Maciek Nowicki
Jun 27, 2016

Cannes 2016: From awareness to advocacy to activism

Not all trends that get 'Lion-ised' at Cannes have staying power. The exception is brand advocacy like that practised by Unilever.

Maciek Nowicki
Maciek Nowicki

Cannes Lions is like one big fortune teller tent, filled to the brim with people desperate to catch a glimpse of the future as told by the beautiful dark-haired girl holding a crystal ball. The demand for it is such that one doesn’t need to be the proverbial Gypsy with golden rings and bangles to attract the crowds. Many predictions at Cannes turn out to be dead wrong, though very few fortune tellers are ready to admit past mistakes.

Last week, the agency behind ‘Philips Carousel’, which won the Film Grand Prix at Cannes 2009, recalled the Jury reasoning behind the win. Back then, they saw the future as belonging to interactive films, and so they decided to award ‘Carousel’ as a sort of pathfinder for things to come. The reality in 2016 is completely different, of course.

But as with everything else, there are exceptions. I was pleased to see a major brand at Cannes deploying its vision of the future which seems to be well positioned to last. It is about going beyond the brand purpose, beyond product functionalities and features to find a shareable mission, and then to act upon it.

The true trailblazer of this ‘brand advocacy’ trend was Unilever's OMO/Persil which in 2006 (ages ago by our industry standards) decided to fundamentally change its narrative. It emigrated from the positioning orbiting around the product benefits and effectiveness of stain removal to 'Dirt is good'. Later, other brands—Dove, Ariel, AirWick—followed suit.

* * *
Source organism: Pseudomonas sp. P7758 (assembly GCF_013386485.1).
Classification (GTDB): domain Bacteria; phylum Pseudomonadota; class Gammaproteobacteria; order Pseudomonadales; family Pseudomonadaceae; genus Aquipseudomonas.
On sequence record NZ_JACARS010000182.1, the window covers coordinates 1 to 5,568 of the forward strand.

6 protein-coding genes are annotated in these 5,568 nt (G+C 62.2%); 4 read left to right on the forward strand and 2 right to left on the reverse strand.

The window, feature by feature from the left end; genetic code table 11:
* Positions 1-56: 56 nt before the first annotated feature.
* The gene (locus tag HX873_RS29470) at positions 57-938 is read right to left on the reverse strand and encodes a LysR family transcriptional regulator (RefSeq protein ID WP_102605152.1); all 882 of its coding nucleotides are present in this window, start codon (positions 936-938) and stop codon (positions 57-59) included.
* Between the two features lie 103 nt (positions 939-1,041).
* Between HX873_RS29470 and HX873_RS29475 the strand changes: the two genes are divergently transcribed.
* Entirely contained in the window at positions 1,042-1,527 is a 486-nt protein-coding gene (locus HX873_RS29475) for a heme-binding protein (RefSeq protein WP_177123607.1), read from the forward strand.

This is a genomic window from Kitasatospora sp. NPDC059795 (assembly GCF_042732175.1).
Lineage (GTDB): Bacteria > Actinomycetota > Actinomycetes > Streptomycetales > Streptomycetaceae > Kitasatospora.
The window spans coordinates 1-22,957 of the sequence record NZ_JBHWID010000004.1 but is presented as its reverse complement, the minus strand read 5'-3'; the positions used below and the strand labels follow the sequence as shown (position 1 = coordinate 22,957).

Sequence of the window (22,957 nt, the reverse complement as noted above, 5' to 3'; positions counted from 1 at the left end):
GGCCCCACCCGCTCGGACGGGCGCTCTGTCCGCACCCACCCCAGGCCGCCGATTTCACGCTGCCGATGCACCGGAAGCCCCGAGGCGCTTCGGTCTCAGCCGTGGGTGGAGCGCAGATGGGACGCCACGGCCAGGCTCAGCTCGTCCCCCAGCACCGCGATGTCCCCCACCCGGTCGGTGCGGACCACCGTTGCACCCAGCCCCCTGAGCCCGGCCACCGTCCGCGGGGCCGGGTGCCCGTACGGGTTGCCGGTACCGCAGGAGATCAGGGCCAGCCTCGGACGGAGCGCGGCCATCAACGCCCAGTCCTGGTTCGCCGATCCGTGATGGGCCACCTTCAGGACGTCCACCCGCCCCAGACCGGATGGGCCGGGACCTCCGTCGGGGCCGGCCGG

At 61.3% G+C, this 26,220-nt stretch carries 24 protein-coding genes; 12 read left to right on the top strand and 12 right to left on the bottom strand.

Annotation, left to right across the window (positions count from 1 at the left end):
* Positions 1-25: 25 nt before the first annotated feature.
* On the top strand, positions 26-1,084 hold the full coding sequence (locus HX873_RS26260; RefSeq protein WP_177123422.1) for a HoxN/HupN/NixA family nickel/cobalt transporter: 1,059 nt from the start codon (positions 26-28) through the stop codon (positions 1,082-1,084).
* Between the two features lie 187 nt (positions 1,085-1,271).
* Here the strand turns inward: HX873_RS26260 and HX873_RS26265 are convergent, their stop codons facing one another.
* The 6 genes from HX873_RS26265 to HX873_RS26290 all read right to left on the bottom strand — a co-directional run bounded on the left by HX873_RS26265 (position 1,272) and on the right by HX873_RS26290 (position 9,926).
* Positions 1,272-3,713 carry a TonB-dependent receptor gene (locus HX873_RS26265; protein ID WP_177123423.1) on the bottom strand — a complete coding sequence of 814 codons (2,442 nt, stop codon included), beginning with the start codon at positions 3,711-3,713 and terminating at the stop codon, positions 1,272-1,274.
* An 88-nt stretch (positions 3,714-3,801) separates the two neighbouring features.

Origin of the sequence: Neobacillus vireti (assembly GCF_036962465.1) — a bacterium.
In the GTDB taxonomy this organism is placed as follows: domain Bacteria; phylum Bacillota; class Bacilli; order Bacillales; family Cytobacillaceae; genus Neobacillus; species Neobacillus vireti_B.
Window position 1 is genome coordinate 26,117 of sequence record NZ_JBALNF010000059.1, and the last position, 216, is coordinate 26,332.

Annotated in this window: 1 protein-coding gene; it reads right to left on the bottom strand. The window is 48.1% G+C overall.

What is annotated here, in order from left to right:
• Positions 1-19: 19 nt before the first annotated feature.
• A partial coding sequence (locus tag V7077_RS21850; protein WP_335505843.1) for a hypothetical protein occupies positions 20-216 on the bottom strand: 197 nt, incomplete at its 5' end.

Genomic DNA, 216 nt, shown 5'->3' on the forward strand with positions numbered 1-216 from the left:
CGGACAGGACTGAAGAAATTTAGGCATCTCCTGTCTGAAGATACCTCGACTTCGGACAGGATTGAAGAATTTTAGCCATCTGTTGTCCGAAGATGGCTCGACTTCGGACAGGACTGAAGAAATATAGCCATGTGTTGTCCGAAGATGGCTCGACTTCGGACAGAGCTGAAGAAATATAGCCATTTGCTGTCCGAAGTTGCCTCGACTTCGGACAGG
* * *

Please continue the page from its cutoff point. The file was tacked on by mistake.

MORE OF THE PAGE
Since then, OMO/Persil has acted and expanded on its philosophy and created 600 playgrounds around the world where children can go and get properly dirty. And just a few weeks ago, OMO/Persil started a project (#freeplayeveryday), together with famous educator Sir Ken Robinson, aimed at promoting outdoors play for children.

And so we see a shift in the brand, from an expert on washing to becoming a trusty family advisor. This is how a lot of brands are engaging with consumers these days but why are ‘campaigning brands’ so important? And why is it poised to stay? It’s the potential to make a difference between life and death. For the brand, that is. Either a brand goes beyond its purpose, finds a mission, and then starts to act upon it, or it dies.

In this day and age, where the breakneck speed of technological change and progress gives brands opportunity to be present in consumers lives 24/7, brands need a narrative that goes beyond their product features. Would you let a brand into your digital life only to be repeatedly reminded about its 67 percent higher absorption factor, or its superior softness?

Brands need a much broader narrative based on common values to became a true companion, accepted, welcomed and even wanted by consumers. Whether it is challenging gender norms or stereotypes, saving the environmental or pushing for sustainable development, brands have an important role to play in the conversation that happens and can be a powerful force in leading positive change.

According to Richard Curtis, screenwriter and director: “Purpose-driven business is a hugely powerful idea for the future,” therefore marketers needs to tell businesses what they can change in order to have a bigger impact on consumers.

But more than just building affinity, growing evidence shows that going beyond brand purpose can help drive the business too. Unilever reveals that its sustainable brands (or brands with purpose) grew 30 percent faster than the rest of its portfolio, and delivered nearly half of its growth in 2015.

Numbers aside, Keith Weed, Unilever CMO summed it up best: “These are brands with purpose, brands that matter, brands with real meaning, and people are engaging with them, and engaging with them at scale.”

There is this notion that in 10 years’ time, 40 percent of the Fortune 500 brands will be dead. While it’s not possible to predict the names, it’s easy to see the path that is leading toward that firing squad. There is a sign along the way saying: “Those who want to keep focusing purely on product features and functionalities, please follow this road.”

Maciek Nowicki is chief creative officer, South and Southeast Asia, at Isobar. Follow Isobar's Cannes Lions conversation on Twitter @Isobar #CreativeXDigital.

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